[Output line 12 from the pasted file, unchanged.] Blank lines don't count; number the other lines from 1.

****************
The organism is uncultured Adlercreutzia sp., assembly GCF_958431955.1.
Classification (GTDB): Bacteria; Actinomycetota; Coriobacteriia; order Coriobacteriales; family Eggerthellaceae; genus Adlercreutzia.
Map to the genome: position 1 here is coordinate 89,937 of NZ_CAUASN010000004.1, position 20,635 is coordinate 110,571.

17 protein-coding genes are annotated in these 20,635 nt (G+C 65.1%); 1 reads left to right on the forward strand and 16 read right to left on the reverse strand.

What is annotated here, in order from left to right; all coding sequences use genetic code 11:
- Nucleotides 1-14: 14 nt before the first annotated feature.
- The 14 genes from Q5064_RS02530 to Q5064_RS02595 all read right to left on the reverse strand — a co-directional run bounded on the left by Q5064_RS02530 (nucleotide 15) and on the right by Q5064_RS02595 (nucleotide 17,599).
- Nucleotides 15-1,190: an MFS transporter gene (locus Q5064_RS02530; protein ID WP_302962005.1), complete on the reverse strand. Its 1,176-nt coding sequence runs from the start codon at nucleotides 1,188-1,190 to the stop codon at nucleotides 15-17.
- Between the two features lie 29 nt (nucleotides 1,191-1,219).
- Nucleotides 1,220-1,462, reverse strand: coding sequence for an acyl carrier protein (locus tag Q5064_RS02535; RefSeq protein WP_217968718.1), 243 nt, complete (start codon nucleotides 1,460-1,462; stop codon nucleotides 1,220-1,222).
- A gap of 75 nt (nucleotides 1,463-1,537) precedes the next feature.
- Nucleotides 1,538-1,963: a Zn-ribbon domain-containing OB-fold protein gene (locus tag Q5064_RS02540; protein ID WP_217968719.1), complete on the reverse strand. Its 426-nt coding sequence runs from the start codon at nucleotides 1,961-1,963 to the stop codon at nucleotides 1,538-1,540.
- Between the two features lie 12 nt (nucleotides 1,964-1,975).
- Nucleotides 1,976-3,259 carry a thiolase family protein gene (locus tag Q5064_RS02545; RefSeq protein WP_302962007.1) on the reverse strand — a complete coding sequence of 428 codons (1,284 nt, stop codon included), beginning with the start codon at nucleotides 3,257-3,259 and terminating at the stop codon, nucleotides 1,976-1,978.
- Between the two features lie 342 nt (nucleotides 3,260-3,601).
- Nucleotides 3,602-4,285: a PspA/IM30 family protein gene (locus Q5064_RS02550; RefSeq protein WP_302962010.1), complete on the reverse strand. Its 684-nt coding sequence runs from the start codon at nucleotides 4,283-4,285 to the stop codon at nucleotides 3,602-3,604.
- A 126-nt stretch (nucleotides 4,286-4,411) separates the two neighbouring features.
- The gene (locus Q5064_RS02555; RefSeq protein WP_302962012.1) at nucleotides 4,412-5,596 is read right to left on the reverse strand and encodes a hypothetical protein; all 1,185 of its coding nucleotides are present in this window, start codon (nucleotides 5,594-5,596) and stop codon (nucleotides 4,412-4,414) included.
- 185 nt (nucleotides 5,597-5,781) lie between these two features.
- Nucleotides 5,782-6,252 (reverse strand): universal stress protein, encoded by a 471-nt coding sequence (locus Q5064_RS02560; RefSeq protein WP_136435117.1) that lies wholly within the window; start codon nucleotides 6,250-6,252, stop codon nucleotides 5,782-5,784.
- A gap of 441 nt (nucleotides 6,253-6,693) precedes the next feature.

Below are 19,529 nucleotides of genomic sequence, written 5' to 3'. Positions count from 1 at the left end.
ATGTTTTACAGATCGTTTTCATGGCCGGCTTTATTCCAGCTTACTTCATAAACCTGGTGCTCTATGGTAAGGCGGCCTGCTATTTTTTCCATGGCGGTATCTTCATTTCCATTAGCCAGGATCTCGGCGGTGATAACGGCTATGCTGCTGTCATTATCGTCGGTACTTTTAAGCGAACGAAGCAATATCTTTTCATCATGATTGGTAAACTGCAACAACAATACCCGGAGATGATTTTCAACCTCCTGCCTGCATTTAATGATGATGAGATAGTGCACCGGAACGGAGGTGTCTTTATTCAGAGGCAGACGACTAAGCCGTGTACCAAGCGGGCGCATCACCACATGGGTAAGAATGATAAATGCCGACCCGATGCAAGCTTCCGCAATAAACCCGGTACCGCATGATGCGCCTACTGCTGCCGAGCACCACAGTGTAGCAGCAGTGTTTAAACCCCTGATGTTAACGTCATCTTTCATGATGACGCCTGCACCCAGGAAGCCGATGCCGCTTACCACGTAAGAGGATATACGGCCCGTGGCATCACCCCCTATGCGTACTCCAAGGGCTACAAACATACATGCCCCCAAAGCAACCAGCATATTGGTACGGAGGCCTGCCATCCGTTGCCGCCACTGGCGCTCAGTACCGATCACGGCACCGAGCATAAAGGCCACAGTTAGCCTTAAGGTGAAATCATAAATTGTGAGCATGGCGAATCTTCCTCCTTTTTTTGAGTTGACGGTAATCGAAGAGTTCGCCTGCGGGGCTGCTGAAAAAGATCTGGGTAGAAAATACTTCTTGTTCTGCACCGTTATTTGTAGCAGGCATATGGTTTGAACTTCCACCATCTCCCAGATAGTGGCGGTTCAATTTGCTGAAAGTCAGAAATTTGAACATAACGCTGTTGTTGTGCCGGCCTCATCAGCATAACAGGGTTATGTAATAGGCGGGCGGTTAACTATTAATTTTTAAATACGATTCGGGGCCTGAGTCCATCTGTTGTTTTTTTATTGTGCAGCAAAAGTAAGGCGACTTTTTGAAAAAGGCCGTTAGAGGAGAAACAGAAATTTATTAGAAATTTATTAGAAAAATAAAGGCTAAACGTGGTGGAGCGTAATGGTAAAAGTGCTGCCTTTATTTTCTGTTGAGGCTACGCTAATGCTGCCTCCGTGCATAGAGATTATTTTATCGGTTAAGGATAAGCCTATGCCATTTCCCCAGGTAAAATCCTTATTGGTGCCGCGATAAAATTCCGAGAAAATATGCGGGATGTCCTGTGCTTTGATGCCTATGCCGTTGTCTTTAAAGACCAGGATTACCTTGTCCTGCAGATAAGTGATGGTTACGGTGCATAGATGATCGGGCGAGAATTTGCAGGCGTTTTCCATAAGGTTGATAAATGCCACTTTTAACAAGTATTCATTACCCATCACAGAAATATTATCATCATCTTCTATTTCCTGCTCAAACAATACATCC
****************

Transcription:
- Nucleotides 1,538-1,963: a Zn-ribbon domain-containing OB-fold protein gene (locus tag Q5064_RS02540; protein ID WP_217968719.1), complete on the reverse strand. Its 426-nt coding sequence runs from the start codon at nucleotides 1,961-1,963 to the stop codon at nucleotides 1,538-1,540.